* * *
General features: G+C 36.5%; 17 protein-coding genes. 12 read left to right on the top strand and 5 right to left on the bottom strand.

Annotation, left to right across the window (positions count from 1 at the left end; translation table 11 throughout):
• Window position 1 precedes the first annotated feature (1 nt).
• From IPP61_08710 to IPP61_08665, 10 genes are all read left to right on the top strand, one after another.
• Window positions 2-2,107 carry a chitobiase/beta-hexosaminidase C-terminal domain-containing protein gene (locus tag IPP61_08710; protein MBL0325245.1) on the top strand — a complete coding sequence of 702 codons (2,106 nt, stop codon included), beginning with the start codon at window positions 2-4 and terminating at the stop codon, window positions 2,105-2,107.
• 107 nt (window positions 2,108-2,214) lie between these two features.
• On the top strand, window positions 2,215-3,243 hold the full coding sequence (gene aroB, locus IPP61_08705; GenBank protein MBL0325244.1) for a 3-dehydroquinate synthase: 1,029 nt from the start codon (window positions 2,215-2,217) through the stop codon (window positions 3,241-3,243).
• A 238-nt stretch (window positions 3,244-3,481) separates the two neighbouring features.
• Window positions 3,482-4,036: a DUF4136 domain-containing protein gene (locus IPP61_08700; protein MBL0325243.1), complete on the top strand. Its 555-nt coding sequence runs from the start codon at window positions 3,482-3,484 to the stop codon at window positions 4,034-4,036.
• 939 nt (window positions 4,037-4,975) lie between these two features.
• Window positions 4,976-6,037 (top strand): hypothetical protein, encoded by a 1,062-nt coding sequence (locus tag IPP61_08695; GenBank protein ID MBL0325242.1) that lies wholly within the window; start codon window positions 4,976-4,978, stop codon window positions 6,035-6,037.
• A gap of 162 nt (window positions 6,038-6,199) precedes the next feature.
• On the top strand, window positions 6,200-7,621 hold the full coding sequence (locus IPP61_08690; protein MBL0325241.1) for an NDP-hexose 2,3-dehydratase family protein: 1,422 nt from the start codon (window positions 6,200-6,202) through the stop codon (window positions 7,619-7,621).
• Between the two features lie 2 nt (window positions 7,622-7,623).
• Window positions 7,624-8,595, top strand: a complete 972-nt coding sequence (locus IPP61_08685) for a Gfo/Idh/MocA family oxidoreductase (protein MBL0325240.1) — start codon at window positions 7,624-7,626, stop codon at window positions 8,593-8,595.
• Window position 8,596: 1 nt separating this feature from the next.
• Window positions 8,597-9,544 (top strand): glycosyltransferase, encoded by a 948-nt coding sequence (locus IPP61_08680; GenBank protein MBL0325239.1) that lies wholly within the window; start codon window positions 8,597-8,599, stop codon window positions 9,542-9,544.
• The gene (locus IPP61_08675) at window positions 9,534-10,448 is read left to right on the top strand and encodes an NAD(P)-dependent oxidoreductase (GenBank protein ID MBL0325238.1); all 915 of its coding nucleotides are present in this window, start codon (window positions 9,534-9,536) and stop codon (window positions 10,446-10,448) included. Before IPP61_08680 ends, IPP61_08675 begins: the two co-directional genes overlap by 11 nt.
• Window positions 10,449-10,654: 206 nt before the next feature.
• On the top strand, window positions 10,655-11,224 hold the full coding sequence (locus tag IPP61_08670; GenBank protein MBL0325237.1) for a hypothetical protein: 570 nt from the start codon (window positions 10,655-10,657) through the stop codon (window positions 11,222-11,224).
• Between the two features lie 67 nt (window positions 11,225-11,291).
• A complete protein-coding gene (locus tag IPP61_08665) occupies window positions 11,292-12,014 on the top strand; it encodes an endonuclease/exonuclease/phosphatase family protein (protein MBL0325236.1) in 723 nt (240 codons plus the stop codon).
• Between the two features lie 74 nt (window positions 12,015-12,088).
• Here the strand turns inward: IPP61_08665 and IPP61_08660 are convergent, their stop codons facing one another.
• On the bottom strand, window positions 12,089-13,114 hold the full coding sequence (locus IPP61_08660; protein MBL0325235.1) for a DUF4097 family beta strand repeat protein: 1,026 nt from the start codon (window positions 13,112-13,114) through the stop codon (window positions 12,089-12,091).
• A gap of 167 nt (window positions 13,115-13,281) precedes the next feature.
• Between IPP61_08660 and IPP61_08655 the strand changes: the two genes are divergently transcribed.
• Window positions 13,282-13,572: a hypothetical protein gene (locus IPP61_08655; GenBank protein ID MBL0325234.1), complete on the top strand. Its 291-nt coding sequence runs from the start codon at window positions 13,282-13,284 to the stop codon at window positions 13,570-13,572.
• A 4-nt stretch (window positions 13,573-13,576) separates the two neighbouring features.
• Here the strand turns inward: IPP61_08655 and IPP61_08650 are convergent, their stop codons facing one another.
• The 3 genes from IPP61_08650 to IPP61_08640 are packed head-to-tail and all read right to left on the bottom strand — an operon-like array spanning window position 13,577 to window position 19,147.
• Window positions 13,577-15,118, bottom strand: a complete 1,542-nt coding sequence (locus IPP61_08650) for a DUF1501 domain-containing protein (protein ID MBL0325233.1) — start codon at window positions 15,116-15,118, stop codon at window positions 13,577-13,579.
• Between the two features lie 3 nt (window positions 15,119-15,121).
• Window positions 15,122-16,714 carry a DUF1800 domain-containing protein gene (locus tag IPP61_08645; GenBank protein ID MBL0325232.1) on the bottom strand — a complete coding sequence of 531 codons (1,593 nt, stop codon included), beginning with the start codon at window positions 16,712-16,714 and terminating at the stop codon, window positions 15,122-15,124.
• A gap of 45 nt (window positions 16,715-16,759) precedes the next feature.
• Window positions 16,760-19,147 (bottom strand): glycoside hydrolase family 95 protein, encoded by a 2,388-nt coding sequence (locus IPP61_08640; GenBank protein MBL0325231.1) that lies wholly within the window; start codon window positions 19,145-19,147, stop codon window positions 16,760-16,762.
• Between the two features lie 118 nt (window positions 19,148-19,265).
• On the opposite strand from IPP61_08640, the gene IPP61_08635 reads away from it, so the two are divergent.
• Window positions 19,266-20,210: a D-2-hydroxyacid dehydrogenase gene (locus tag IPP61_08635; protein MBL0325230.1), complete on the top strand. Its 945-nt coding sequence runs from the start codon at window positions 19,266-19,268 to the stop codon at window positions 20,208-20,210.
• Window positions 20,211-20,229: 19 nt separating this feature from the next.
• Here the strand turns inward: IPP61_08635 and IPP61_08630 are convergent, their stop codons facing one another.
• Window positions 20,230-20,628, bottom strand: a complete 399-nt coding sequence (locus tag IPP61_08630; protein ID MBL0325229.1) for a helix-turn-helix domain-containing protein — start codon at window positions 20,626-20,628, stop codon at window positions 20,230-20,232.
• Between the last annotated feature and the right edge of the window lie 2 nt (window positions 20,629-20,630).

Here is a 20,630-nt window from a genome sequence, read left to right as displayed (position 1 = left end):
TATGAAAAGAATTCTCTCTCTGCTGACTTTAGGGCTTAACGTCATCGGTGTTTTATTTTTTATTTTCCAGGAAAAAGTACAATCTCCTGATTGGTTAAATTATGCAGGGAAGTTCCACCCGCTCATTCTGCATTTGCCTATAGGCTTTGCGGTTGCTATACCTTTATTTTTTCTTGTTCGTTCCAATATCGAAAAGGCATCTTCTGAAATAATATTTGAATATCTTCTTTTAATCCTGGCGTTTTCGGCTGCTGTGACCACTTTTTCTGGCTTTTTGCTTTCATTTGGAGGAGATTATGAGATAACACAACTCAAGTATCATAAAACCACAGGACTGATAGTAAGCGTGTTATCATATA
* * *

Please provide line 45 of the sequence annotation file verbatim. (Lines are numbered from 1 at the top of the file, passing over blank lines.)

TATGAAAAGAATTCTCTCTCTGCTGACTTTAGGGCTTAACGTCATCGGTGTTTTATTTTTTATTTTCCAGGAAAAAGTACAATCTCCTGATTGGTTAAATTATGCAGGGAAGTTCCACCCGCTCATTCTGCATTTGCCTATAGGCTTTGCGGTTGCTATACCTTTATTTTTTCTTGTTCGTTCCAATATCGAAAAGGCATCTTCTGAAATAATATTTGAATATCTTCTTTTAATCCTGGCGTTTTCGGCTGCTGTGACCACTTTTTCTGGCTTTTTGCTTTCATTTGGAGGAGATTATGAGATAACACAACTCAAGTATCATAAAACCACAGGACTGATAGTAAGCGTGTTATCATATA